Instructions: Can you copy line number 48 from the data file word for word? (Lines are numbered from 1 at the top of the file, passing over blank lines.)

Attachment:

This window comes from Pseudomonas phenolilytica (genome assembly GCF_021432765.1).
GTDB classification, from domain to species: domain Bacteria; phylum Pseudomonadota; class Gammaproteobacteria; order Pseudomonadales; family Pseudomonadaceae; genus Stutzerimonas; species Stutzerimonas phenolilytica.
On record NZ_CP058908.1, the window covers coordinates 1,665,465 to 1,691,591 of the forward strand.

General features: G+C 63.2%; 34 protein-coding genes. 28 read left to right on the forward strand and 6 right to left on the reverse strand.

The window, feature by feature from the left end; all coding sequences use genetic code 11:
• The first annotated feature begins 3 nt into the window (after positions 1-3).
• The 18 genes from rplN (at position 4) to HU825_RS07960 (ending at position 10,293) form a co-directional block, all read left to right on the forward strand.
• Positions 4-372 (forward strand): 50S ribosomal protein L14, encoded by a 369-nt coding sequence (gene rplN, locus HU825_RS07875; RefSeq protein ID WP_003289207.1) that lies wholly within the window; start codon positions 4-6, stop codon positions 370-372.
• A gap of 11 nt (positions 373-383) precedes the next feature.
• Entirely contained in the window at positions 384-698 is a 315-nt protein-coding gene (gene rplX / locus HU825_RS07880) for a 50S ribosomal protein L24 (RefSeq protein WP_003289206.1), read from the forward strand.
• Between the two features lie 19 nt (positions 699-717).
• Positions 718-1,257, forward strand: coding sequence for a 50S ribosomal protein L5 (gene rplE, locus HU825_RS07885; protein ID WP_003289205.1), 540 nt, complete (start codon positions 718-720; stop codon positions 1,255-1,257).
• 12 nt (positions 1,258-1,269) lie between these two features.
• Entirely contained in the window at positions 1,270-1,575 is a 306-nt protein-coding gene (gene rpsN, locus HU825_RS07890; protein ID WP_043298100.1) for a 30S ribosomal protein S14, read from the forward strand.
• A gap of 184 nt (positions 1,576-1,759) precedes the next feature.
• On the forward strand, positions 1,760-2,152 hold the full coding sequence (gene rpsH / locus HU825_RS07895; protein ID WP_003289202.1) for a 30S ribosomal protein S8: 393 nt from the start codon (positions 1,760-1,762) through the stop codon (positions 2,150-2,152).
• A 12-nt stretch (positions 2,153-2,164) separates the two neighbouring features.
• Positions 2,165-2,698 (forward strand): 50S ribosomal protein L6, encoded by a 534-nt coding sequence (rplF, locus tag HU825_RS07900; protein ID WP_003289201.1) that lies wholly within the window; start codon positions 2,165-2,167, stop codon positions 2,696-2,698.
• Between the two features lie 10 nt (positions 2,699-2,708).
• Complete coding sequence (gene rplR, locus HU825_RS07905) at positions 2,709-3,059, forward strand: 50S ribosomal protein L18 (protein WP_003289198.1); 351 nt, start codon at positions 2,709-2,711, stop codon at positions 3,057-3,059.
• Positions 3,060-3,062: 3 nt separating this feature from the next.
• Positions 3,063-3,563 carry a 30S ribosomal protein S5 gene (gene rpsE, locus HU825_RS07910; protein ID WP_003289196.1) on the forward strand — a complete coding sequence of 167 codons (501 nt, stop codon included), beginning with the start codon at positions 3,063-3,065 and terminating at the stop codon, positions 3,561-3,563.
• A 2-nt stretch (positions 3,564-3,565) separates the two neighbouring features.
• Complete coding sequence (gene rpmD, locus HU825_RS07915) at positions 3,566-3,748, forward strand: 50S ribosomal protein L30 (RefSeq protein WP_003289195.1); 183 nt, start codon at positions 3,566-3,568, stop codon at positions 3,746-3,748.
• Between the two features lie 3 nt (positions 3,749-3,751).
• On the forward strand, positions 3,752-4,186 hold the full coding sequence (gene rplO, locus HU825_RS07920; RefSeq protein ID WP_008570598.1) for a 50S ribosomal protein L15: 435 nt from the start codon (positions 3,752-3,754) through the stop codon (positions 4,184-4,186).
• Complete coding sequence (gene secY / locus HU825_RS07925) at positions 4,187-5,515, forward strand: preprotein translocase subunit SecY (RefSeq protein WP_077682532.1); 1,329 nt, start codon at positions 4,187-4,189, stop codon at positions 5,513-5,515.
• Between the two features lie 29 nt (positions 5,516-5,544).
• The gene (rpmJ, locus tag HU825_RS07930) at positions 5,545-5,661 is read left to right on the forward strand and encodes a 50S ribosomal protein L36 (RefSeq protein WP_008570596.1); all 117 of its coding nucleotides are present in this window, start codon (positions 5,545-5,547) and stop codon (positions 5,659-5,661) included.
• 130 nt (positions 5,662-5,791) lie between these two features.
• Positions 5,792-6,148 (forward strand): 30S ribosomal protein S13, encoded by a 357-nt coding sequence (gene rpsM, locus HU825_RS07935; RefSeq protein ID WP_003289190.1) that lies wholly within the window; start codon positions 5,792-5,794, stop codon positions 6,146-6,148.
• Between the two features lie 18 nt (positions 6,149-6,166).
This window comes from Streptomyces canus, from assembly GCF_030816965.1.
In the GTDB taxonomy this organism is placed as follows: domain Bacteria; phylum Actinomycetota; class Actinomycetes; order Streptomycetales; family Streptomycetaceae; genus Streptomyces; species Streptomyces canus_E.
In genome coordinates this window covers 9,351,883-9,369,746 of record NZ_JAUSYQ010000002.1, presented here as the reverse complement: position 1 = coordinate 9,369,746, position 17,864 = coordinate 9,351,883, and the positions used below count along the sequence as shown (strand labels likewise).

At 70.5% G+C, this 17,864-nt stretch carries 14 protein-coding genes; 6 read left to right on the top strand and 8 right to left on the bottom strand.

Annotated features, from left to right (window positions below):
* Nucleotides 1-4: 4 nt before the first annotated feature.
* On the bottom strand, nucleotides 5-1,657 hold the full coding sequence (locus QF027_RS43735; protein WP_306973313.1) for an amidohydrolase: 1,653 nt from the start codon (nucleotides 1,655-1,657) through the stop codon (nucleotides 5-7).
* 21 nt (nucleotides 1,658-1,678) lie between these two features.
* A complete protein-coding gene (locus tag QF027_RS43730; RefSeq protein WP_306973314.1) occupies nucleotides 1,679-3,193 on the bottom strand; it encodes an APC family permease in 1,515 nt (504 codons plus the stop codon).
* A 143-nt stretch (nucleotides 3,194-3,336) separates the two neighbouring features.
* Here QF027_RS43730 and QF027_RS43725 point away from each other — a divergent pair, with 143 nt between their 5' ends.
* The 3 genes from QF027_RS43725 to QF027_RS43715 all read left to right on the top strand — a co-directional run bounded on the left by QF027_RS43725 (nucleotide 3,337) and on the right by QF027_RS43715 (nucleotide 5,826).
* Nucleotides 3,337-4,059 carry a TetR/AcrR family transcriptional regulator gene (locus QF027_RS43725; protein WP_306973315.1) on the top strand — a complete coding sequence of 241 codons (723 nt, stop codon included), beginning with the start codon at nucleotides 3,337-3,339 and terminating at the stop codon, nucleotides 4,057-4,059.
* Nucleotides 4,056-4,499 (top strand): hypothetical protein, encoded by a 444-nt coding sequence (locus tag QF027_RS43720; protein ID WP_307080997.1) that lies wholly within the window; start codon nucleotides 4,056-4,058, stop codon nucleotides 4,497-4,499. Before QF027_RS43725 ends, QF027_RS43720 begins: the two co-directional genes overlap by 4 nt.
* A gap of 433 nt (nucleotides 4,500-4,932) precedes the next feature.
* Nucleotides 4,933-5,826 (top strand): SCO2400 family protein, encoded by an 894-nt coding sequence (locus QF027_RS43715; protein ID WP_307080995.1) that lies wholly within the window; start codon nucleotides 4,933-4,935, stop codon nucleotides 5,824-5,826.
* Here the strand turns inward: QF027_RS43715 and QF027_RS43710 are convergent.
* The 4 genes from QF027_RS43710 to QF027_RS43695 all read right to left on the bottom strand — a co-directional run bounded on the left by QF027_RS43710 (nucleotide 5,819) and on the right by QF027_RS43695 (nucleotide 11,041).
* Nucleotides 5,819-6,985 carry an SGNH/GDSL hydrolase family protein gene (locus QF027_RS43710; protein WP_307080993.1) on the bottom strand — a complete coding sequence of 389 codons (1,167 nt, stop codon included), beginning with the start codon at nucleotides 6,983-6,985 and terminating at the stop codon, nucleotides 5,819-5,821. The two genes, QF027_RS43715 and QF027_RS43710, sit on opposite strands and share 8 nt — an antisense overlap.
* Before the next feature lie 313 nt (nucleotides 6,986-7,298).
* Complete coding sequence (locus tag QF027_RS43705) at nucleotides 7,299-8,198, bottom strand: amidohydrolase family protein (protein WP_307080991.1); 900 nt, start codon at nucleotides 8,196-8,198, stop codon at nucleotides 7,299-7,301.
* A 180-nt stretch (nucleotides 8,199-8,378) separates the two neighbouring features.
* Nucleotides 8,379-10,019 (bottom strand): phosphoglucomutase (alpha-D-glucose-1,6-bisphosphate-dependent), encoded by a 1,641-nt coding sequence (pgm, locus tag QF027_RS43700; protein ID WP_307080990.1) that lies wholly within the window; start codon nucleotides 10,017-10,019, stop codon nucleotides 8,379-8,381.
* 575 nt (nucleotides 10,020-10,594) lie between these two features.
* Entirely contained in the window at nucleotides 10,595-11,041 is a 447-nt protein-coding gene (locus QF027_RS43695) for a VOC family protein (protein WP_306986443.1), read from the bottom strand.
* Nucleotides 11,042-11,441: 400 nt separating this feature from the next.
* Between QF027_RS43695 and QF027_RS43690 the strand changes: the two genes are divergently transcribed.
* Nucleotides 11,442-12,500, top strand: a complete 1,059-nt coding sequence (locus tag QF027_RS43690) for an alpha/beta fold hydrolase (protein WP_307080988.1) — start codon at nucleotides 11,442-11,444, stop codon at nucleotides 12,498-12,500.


* Nucleotides 4,933-5,826 (top strand): SCO2400 family protein, encoded by an 894-nt coding sequence (locus QF027_RS43715; protein ID WP_307080995.1) that lies wholly within the window; start codon nucleotides 4,933-4,935, stop codon nucleotides 5,824-5,826.